Four children were killed in heavy rains

On 18 October, BBC Africa reported on heavy rains in the provinces of Manicaland and Midlands in Zimbabwe. Five children were killed in the heavy rains and lightning. Meanwhile, heavy rains were also reported in the neighbouring country, South Africa, in the provinces of KwaZulu-Natal and Eastern Cape. In September, at least 11 people were killed in heavy rains in the province of Western Cape in South Africa. (“Five children killed amid heavy rains in Zimbabwe,” BBC, 18 October 2023)

Opposition protests against election irregularities
On 17 October, BBC Africa reported on protests in Mozambique’s capital Maputo. The protests were carried out by the opposition party, Renamo, against the elections held on 13 October which they claimed were rigged and favoured the ruling party, Frelimo. Meanwhile, the police fired tear gas against the protesters injuring several. An unnamed protester stated: "They didn’t need to do this, after all, isn’t this democracy? We are marching peacefully and we don’t want problems with anyone.” Renamo failed to secure any seats this term although it governed seven municipalities previously. Leader of Renamo, Ossufo Momade, asserted that they will continue the protests until the “election truth” is uncovered. (“Dozens injured as riot police tear-gas election protests,” BBC, 17 October 2023)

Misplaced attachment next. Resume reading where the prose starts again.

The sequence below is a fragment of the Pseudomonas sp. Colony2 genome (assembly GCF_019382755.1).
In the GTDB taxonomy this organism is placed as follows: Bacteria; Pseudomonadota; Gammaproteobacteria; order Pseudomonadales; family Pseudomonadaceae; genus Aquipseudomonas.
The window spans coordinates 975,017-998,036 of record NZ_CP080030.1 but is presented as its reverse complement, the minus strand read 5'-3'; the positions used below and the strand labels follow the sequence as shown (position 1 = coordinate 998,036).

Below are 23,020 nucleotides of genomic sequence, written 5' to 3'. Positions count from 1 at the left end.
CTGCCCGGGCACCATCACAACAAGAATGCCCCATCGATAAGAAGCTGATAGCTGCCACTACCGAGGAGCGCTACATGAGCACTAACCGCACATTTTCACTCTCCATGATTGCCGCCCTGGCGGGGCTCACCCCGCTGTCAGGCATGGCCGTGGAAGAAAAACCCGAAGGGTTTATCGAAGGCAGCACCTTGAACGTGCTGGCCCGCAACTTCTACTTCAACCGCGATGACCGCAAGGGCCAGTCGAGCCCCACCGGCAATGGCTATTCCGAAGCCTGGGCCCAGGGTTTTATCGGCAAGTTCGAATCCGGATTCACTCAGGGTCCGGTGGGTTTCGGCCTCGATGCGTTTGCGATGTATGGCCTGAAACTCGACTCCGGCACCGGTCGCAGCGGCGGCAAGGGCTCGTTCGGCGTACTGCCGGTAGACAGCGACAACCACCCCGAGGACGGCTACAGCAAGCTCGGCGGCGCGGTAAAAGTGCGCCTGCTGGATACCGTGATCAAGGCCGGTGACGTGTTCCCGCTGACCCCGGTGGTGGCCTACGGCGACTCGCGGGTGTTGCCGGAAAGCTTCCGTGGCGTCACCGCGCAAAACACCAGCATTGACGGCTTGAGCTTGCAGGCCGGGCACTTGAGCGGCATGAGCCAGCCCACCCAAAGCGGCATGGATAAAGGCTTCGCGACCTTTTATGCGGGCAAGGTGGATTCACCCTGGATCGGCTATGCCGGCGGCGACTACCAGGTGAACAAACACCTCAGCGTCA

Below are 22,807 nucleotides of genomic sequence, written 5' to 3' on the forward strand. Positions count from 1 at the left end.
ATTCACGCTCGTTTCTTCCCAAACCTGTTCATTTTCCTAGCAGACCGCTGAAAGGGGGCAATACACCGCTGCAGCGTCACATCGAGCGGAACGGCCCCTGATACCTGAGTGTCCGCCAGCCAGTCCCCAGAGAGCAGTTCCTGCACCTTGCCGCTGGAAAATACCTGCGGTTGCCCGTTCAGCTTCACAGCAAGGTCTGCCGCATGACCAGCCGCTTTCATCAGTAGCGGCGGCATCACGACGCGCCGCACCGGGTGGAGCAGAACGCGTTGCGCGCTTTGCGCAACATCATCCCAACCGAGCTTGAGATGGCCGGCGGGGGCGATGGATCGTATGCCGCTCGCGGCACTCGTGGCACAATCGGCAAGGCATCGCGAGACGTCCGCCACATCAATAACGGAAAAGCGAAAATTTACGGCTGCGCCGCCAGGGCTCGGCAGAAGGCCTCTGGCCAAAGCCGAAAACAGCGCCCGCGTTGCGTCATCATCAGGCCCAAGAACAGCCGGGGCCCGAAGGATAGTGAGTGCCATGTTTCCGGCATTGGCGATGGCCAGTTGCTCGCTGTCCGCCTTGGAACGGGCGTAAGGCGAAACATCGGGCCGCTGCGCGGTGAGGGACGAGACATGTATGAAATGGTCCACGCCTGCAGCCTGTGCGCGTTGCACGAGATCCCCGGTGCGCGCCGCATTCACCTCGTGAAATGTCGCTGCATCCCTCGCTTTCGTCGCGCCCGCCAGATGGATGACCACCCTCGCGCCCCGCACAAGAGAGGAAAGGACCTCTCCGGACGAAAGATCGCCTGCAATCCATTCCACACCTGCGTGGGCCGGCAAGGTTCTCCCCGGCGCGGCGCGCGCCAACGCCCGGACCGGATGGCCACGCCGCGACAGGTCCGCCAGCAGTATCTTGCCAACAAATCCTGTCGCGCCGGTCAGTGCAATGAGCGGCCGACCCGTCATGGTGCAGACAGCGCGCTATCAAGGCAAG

Deal with UAE giant DP World
On 23 October, United Arab Emirates (UAE) maritime giant DP World signed a multimillion-dollar deal with Tanzania. The deal worth USD 250 million will give the DP World the managing authority of the Dar es Salaam port for the next 30 years. The deal has sparked several criticisms  that it "violated Tanzania's constitution and endangers national sovereignty.” However, the high court of the town of Mbedya has dismissed the petition demanding to halt the deal. The Dp World, owned by Emirati ruling families, has port operations in Angola, Djibouti, Egypt, Morocco, Mozambique, Senegal and Somalia. In 2021, it promised to invest USD one billion in Africa. (“DP World in Tanzania: The UAE firm taking over Africa's ports,” BBC, 23 October 2023)

Tensions delay elections
On 12 October, BBC Africa reported that the constitutional court of Madagascar postponed the presidential election by a week. The elections will be held on 16 November. Political tensions have been rising in the country with the opposition staging protests over the irregularities in the election process. (“Tension as Madagascar delays election by a week,” BBC, 12 October 2023)